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  • We're on the road to Brexit

  • Britain voted to leave the EU,

  • a new prime minister is ready to make that happen

  • but nobody is quite sure what it means.

  • No talks have started,

  • and Britain is still a full EU member.

  • But politically,

  • everything has changed.

  • The UK and the EU,

  • are parting ways after 43 years.

  • The question is

  • when

  • and how?

  • There are stages to this divorce.

  • The first, is on the British side.

  • With Theresa May taking office to succeed David Cameron as prime minister,

  • the UK has a new leader.

  • What it needs now is a plan.

  • Mrs. May will barely have moved into Downing Street,

  • before she'll face pressure to reveal her Brexit strategy.

  • Her debut on the world stage will be at the September 4th summit, of G20 leaders in China.

  • A better moment to set out her views on Brexit,

  • may be Britain's Conservative Party Conference on October 2nd.

  • Shortly after that,

  • on October 20th,

  • she will attend her first EU summit in Brussels.

  • It will be a strange welcome.

  • For Europe will be in the second stage of Brexit,

  • setting the terms of engagement.

  • The EU 27 are refusing to talk until Britain invokes article 50,

  • the formal exit clause in the EU treaty.

  • That would give the EU side

  • the whip hand,

  • by starting the clock on the two-year Brexit deadline,

  • which only the EU can extend.

  • There may be an Article 50 standoff,

  • it is not just controversial in Brussels,

  • but Westminster too.

  • Ultimately though,

  • most senior conservatives accept it should be triggered at some point.

  • Mrs. May has mentioned the new year,

  • so Brexit day could well be January 1st, 2019.

  • Sorting that breakup is a third stage.

  • This divorce severs ties and settles old obligations and rights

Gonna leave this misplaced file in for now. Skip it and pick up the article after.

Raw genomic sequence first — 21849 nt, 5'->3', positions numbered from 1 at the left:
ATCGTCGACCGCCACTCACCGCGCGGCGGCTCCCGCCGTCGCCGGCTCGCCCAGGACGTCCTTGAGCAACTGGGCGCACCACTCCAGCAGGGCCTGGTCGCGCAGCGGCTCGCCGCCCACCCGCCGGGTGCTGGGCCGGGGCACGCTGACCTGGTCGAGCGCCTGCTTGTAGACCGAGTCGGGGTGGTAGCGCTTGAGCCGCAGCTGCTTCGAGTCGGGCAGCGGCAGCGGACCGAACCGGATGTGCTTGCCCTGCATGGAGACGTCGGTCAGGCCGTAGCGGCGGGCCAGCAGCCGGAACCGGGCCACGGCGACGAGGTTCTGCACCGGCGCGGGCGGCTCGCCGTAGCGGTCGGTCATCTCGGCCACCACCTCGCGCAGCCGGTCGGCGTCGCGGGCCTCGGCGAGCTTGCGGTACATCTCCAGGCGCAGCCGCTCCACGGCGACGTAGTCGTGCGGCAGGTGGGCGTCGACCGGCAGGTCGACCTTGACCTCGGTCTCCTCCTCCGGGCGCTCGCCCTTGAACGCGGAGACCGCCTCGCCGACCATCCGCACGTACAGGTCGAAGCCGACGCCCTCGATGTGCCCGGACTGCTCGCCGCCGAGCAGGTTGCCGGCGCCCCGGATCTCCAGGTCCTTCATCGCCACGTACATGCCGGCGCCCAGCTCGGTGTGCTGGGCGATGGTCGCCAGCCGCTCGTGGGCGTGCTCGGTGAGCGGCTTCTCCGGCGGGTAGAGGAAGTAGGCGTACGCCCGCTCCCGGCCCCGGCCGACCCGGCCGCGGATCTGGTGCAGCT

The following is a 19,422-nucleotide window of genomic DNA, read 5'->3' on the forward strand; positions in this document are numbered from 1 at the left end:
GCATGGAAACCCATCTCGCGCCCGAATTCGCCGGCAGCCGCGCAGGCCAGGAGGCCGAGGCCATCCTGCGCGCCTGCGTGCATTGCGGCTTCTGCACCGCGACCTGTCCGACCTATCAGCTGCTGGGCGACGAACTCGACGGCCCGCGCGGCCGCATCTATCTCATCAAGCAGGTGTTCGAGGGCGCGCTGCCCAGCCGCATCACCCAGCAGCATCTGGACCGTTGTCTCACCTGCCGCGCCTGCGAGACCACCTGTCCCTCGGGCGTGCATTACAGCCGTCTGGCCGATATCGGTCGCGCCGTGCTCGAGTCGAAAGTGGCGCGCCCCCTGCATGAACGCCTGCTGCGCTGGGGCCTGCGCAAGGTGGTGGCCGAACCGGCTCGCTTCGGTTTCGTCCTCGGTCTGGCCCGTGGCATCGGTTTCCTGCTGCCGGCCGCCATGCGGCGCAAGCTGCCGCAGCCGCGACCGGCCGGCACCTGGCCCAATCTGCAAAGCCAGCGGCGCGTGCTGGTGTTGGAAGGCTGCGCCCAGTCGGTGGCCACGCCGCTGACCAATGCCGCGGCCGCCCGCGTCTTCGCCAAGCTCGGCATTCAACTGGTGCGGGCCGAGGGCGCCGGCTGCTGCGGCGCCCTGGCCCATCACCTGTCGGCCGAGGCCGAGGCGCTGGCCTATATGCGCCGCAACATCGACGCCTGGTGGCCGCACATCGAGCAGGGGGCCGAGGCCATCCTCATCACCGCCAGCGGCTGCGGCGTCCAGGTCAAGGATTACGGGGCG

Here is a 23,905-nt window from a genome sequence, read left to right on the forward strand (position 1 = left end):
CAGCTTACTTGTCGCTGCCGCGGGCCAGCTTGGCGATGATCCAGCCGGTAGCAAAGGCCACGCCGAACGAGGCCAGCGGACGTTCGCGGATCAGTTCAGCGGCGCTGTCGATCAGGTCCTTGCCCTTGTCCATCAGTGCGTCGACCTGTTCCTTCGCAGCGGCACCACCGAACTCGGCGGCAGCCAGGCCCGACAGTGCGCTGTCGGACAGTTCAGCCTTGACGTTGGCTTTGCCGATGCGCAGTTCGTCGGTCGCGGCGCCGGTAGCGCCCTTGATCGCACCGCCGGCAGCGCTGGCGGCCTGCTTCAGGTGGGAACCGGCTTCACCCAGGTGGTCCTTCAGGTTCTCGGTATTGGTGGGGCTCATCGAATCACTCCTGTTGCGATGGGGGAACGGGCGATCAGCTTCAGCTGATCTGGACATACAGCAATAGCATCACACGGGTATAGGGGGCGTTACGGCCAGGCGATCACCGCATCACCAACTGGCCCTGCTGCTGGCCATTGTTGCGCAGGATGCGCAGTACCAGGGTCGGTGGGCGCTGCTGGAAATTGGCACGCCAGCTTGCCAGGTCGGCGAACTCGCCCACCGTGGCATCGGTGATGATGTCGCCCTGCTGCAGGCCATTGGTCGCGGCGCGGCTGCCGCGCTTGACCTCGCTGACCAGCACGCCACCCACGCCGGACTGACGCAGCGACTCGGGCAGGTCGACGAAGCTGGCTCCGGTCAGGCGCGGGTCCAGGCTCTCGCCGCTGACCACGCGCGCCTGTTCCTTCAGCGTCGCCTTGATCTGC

• like budget dues and the status of expats.

  • What this doesn't involve

  • is the future UK-EU relationship.

  • That is the fourth stage of Brexit,

  • and may take longer.

  • The divorce does take account of what comes next.

  • So the two sides may agree on a common goal,

  • say, a Canada style trade deal,

  • or a deep Norway style single market relationship.

  • But the details will be agreed after divorce.

  • Settling them and ratifying a trade deal in 38 national and regional parliaments could take five years or more.

  • That means a transition will be needed to avoid hard Brexit,

  • where Britain leaves without a trade deal.

  • As you can see,

  • Brexit is a complex business

  • even if all goes to plan.

  • There is every chance it could turn hostile and ugly,

  • and a lot rides on Britain.

  • What Brexit does it want?

  • And will voters change their mind?

  • Campaigners for Britain to leave the EU made the country's businesses some big promises.

  • An escape from burdens and European red tape,

  • access to new trading opportunities around the world.

  • Is this what Brexit really offers, business?

We're on the road to Brexit

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Brexit countdown: divorce and beyond | FT World

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    Kristi Yang posted on 2016/07/15
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